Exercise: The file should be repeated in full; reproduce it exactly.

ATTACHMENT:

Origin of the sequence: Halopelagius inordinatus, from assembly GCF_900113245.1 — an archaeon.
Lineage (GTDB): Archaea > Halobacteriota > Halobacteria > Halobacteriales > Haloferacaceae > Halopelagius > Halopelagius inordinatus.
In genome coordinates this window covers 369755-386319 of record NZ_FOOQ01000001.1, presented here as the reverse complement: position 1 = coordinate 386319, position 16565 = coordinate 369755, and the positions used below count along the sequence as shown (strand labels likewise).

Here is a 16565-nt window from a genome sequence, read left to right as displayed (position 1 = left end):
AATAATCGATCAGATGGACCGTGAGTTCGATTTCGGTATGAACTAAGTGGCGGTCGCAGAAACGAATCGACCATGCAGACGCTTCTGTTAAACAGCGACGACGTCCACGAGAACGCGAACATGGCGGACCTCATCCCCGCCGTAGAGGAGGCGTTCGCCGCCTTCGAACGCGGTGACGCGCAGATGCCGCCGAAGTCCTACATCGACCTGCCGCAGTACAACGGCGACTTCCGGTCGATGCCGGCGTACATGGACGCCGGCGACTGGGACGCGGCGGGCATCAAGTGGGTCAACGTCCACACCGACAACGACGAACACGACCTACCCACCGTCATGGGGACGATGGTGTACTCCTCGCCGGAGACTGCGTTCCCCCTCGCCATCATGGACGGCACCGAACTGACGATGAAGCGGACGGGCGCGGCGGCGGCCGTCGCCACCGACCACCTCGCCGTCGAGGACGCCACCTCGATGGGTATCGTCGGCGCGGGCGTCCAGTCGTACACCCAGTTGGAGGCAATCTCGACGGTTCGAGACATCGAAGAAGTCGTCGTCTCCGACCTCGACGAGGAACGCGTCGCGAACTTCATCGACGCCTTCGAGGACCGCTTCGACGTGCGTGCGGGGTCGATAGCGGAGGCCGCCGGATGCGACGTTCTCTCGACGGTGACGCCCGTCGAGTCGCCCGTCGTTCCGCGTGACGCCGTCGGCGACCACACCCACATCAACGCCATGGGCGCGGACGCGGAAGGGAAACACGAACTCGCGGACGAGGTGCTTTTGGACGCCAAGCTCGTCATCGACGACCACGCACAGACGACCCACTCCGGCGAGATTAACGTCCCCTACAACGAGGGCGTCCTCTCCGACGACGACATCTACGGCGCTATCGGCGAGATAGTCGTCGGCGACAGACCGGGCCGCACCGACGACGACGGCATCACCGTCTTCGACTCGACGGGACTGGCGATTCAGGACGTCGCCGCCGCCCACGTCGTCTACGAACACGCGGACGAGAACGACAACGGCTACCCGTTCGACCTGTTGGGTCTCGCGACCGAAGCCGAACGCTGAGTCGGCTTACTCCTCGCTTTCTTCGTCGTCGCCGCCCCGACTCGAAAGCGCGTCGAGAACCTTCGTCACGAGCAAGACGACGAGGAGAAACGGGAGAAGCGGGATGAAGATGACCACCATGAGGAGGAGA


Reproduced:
Origin of the sequence: Halopelagius inordinatus, from assembly GCF_900113245.1 — an archaeon.
Lineage (GTDB): Archaea > Halobacteriota > Halobacteria > Halobacteriales > Haloferacaceae > Halopelagius > Halopelagius inordinatus.
In genome coordinates this window covers 369755-386319 of record NZ_FOOQ01000001.1, presented here as the reverse complement: position 1 = coordinate 386319, position 16565 = coordinate 369755, and the positions used below count along the sequence as shown (strand labels likewise).

Here is a 16565-nt window from a genome sequence, read left to right as displayed (position 1 = left end):
AATAATCGATCAGATGGACCGTGAGTTCGATTTCGGTATGAACTAAGTGGCGGTCGCAGAAACGAATCGACCATGCAGACGCTTCTGTTAAACAGCGACGACGTCCACGAGAACGCGAACATGGCGGACCTCATCCCCGCCGTAGAGGAGGCGTTCGCCGCCTTCGAACGCGGTGACGCGCAGATGCCGCCGAAGTCCTACATCGACCTGCCGCAGTACAACGGCGACTTCCGGTCGATGCCGGCGTACATGGACGCCGGCGACTGGGACGCGGCGGGCATCAAGTGGGTCAACGTCCACACCGACAACGACGAACACGACCTACCCACCGTCATGGGGACGATGGTGTACTCCTCGCCGGAGACTGCGTTCCCCCTCGCCATCATGGACGGCACCGAACTGACGATGAAGCGGACGGGCGCGGCGGCGGCCGTCGCCACCGACCACCTCGCCGTCGAGGACGCCACCTCGATGGGTATCGTCGGCGCGGGCGTCCAGTCGTACACCCAGTTGGAGGCAATCTCGACGGTTCGAGACATCGAAGAAGTCGTCGTCTCCGACCTCGACGAGGAACGCGTCGCGAACTTCATCGACGCCTTCGAGGACCGCTTCGACGTGCGTGCGGGGTCGATAGCGGAGGCCGCCGGATGCGACGTTCTCTCGACGGTGACGCCCGTCGAGTCGCCCGTCGTTCCGCGTGACGCCGTCGGCGACCACACCCACATCAACGCCATGGGCGCGGACGCGGAAGGGAAACACGAACTCGCGGACGAGGTGCTTTTGGACGCCAAGCTCGTCATCGACGACCACGCACAGACGACCCACTCCGGCGAGATTAACGTCCCCTACAACGAGGGCGTCCTCTCCGACGACGACATCTACGGCGCTATCGGCGAGATAGTCGTCGGCGACAGACCGGGCCGCACCGACGACGACGGCATCACCGTCTTCGACTCGACGGGACTGGCGATTCAGGACGTCGCCGCCGCCCACGTCGTCTACGAACACGCGGACGAGAACGACAACGGCTACCCGTTCGACCTGTTGGGTCTCGCGACCGAAGCCGAACGCTGAGTCGGCTTACTCCTCGCTTTCTTCGTCGTCGCCGCCCCGACTCGAAAGCGCGTCGAGAACCTTCGTCACGAGCAAGACGACGAGGAGAAACGGGAGAAGCGGGATGAAGATGACCACCATGAGGAGGAGA